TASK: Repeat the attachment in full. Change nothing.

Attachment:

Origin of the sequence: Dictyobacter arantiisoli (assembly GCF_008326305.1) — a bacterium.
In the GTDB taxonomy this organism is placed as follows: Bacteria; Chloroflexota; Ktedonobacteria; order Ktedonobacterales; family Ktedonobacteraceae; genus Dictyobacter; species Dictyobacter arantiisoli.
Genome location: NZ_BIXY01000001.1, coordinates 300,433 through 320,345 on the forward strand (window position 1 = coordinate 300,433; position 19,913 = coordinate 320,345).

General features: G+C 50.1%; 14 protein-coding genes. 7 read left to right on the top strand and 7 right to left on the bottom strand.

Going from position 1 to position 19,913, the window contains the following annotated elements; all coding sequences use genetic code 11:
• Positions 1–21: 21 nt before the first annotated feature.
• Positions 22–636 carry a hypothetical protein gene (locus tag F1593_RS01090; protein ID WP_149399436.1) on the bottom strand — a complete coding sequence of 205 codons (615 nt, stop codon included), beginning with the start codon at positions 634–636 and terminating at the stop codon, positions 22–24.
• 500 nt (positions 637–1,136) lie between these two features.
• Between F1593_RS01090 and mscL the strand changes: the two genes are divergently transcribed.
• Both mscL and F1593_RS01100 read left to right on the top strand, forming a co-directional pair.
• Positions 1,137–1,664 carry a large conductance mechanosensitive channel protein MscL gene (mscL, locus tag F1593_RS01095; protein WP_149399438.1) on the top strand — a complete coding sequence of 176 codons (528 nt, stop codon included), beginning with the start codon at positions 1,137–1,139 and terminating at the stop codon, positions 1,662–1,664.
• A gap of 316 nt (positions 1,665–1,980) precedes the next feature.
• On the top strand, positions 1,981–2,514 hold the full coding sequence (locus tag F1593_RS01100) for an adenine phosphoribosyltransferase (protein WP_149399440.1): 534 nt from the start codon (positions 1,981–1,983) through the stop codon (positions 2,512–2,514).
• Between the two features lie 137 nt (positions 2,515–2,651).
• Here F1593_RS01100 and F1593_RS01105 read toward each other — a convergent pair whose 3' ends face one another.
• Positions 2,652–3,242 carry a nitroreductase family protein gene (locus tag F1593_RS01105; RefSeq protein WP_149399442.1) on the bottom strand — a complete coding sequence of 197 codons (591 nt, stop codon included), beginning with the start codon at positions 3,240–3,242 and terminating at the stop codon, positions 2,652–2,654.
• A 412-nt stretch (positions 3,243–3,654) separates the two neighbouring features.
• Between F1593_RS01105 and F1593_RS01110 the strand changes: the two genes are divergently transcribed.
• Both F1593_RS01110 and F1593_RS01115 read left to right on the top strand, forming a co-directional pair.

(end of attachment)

Origin of the sequence: Dictyobacter arantiisoli (assembly GCF_008326305.1) — a bacterium.
In the GTDB taxonomy this organism is placed as follows: Bacteria; Chloroflexota; Ktedonobacteria; order Ktedonobacterales; family Ktedonobacteraceae; genus Dictyobacter; species Dictyobacter arantiisoli.
Genome location: NZ_BIXY01000001.1, coordinates 300,433 through 320,345 on the forward strand (window position 1 = coordinate 300,433; position 19,913 = coordinate 320,345).

General features: G+C 50.1%; 14 protein-coding genes. 7 read left to right on the top strand and 7 right to left on the bottom strand.

Going from position 1 to position 19,913, the window contains the following annotated elements; all coding sequences use genetic code 11:
• Positions 1–21: 21 nt before the first annotated feature.
• Positions 22–636 carry a hypothetical protein gene (locus tag F1593_RS01090; protein ID WP_149399436.1) on the bottom strand — a complete coding sequence of 205 codons (615 nt, stop codon included), beginning with the start codon at positions 634–636 and terminating at the stop codon, positions 22–24.
• 500 nt (positions 637–1,136) lie between these two features.
• Between F1593_RS01090 and mscL the strand changes: the two genes are divergently transcribed.
• Both mscL and F1593_RS01100 read left to right on the top strand, forming a co-directional pair.
• Positions 1,137–1,664 carry a large conductance mechanosensitive channel protein MscL gene (mscL, locus tag F1593_RS01095; protein WP_149399438.1) on the top strand — a complete coding sequence of 176 codons (528 nt, stop codon included), beginning with the start codon at positions 1,137–1,139 and terminating at the stop codon, positions 1,662–1,664.
• A gap of 316 nt (positions 1,665–1,980) precedes the next feature.
• On the top strand, positions 1,981–2,514 hold the full coding sequence (locus tag F1593_RS01100) for an adenine phosphoribosyltransferase (protein WP_149399440.1): 534 nt from the start codon (positions 1,981–1,983) through the stop codon (positions 2,512–2,514).
• Between the two features lie 137 nt (positions 2,515–2,651).
• Here F1593_RS01100 and F1593_RS01105 read toward each other — a convergent pair whose 3' ends face one another.
• Positions 2,652–3,242 carry a nitroreductase family protein gene (locus tag F1593_RS01105; RefSeq protein WP_149399442.1) on the bottom strand — a complete coding sequence of 197 codons (591 nt, stop codon included), beginning with the start codon at positions 3,240–3,242 and terminating at the stop codon, positions 2,652–2,654.
• A 412-nt stretch (positions 3,243–3,654) separates the two neighbouring features.
• Between F1593_RS01105 and F1593_RS01110 the strand changes: the two genes are divergently transcribed.
• Both F1593_RS01110 and F1593_RS01115 read left to right on the top strand, forming a co-directional pair.